Within the ArtNouveau2 project, we place emphasis on the promotion of cultural heritage through the joint action of all partners making posts on social media with the activity Enriching knowledge about Art Nouveau online.

Read what we have prepared during December on the common topic of Art Nouveau Gesamtkunstwerk:





Building of today's Croatian State Archives, designed by architect Rudolf Lubynski, 1911-1913

At the time of construction it was the National and University Library. The basic "skeleton" of the building is of a reinforced concrete structure, which was ideal for the needs of the library.

In fact, it enabled high carrying capacity, free organization of space and a lot of natural light especially for library users. Due to the paper material kept by the library, it was especially important to protect the building from possible fire. That is why a new technology was used: steel girders protected by a concrete shell. The library building is monumental and impressive, in accordance with its content (storage of knowledge and memory) and purpose (place of learning and insight). It is an example of architecture that derives from construction as well as from function. The overall shape and geometry of the façade derive from the construction, but it is surrounded by a "costume" made of Art Nouveau ornaments whose duty is to express the function of the national library.

Therefore, we see reliefs on the main façade that represent contemporary faculties of the University of Zagreb: theology, philosophy, law and medicine in a symbolic way. On the south façade there is a relief representing education. Around the dome there are four groups of four owls, that are a symbol of wisdom.

In the interior, the symbolism is presented by paintings depicting Croatian history and literary culture, as well as science and art in general.

The interior is spectacular, in accordance with the concept of the library as a temple of knowledge. We can see a balance between geometric and organic decorations in the interior such as on the exterior. However, the interior is more richly decorated, with many different materials, colors, textures ... It is decorated with stained glass, marble floors, ceramic tiles, wooden furniture, brass details ... The materials used are expensive and the craftmanship is perfect.

The library is a true example of Gesamtkunstwerk, which in German means a complete work of art, and this implies the collaboration of several different arts. In the case of Library, it is a combination of architecture, furniture, equipment, paintings, sculptures and more. Knowledge and talent of many artists and craftsmen made this combination possible.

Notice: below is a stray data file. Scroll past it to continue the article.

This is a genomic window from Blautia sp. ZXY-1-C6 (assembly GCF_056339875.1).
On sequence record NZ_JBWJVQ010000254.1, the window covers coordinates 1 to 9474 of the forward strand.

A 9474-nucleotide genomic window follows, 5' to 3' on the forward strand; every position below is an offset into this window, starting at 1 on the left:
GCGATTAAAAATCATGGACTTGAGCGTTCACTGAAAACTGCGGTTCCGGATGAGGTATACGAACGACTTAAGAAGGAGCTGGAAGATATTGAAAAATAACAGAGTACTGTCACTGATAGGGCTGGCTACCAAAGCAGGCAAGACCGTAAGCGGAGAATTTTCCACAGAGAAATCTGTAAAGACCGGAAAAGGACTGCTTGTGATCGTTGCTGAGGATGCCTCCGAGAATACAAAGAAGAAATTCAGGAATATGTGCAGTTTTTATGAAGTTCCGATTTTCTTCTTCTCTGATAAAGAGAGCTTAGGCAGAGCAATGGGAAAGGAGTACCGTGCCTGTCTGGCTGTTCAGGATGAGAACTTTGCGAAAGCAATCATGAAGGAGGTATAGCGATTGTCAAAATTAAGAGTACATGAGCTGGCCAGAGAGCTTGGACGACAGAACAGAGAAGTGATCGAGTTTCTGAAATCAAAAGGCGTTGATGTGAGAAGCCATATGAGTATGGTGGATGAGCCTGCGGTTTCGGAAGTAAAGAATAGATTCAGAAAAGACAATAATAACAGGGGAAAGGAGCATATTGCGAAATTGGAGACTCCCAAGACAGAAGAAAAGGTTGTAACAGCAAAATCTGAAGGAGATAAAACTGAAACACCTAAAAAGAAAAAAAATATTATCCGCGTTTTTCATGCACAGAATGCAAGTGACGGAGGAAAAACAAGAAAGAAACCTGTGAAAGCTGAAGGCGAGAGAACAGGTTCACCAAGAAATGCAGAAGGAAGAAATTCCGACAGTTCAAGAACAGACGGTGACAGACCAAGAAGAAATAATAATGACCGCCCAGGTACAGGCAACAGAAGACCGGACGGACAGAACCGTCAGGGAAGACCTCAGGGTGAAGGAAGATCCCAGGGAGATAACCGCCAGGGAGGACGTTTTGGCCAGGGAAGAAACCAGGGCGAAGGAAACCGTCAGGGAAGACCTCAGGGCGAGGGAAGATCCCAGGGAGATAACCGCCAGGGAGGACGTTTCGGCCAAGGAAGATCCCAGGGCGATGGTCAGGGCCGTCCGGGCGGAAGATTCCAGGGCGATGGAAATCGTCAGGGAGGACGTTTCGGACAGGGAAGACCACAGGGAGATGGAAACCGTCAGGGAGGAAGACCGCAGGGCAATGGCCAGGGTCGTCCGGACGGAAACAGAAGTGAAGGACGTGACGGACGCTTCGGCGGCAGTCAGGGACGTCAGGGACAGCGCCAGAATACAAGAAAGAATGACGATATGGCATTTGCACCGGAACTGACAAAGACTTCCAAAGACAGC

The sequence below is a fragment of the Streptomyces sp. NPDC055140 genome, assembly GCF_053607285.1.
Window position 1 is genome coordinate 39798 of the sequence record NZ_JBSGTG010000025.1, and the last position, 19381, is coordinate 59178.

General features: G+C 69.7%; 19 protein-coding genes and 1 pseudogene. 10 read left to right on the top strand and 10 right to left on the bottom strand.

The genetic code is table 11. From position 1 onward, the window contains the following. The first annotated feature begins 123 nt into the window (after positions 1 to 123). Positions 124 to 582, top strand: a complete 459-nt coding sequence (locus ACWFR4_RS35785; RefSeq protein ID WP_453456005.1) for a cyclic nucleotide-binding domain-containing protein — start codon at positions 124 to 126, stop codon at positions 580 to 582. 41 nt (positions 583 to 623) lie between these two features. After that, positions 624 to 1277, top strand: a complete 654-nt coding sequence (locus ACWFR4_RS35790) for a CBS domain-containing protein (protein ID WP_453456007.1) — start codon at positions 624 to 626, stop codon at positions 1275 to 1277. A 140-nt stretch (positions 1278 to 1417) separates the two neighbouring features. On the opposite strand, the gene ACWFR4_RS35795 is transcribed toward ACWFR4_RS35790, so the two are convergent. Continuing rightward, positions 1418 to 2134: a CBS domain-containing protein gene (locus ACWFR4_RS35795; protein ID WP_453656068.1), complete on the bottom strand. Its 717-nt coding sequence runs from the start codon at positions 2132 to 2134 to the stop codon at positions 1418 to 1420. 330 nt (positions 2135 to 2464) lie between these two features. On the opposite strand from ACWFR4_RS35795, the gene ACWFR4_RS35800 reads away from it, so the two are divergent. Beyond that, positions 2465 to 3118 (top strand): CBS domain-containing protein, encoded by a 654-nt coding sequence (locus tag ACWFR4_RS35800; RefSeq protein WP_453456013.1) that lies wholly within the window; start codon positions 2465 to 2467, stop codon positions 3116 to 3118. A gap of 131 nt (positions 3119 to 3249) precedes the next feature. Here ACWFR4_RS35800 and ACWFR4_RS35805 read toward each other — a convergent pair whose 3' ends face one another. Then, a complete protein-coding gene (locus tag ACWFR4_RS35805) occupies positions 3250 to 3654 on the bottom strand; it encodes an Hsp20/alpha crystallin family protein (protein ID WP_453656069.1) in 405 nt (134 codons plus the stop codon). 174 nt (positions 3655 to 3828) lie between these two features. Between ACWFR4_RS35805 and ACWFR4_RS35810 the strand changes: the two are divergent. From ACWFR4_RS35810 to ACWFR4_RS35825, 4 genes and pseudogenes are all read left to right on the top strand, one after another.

Photo credit: Rudolf Lubynski, Croatian State Archives, 1911-1913 © MUO Zagreb





The Palace of Culture in Târgu Mureș, which began buing built in 1910 and was completed in 1913, is an emblematic building of the Szecesszió style in Transylvania.

At the beginning of the 20th century, when Transylvania was still part of the Austro-Hungarian Empire, the building designed by architects Komor Marcell and Jakab Dezső - disciples of the famous architect Szezesio Ödön Lechner - was a response to a draft law that provided for the construction of houses of culture in the provincial towns on the occasion of the 40th anniversary of Franz Josef's coronation. The municipality of Târgu Mureș took the opportunity to propose a complex and carefully thought-out project that would bring the city into line with Western trends, take advantage of technological advances and meet the needs of a modernizing society.

This is how architects Komor and Jakab, with the help of Mayor György Bernády (who is known to have personally negotiated with numerous artists), managed to incorporate both the interior and exterior decoration of the palace into the plans, down to the smallest detail. This Palace is the work of several painters, sculptors and designers, some local, others renowned members of the leading art colonies of the time, such as Gödöllő and Kecskemét in Hungary. All these craftsmen and artists have contributed to a complex work in which the detail - be it ironwork, railings, banisters, light fixtures or stained glass - is by no means marginal, but central to conveying this idea of a new art for a new time.

The foyer of the Palace of Culture, itself an example of total art in which architecture, decorative art and furniture form a whole, is abundantly decorated with ornaments inspired by Hungarian folk art, and the figurative murals by Körösfői-Kriesch Aladár and his disciples are based on allegorical and historical themes. The Hall of Mirrors, designed by Falus Elek, forms a unified space that harmonises architectural elements with mural decoration and furniture. The stained-glass windows are designed by Miksa Róth and are based on sketches by Nagy Sándor and drawings by Toroczkai Wigand Ede, the same artist who designed the furniture for the Palace Library. In the Concert Hall, which extends over all three levels of the building, the various architectural components are interwoven with decorative elements, including the plant and zoomorphic metal decorations that conceal the ventilation shafts and the lighting system represented by the central chandelier surrounded by smaller lighting fixtures produced by Kissling Rudolf and Sons of Budapest. The wooden elements - doors, staircases, panelling, floorboards - were finished by Mestitz Mihály and Sons of Târgu Mureș.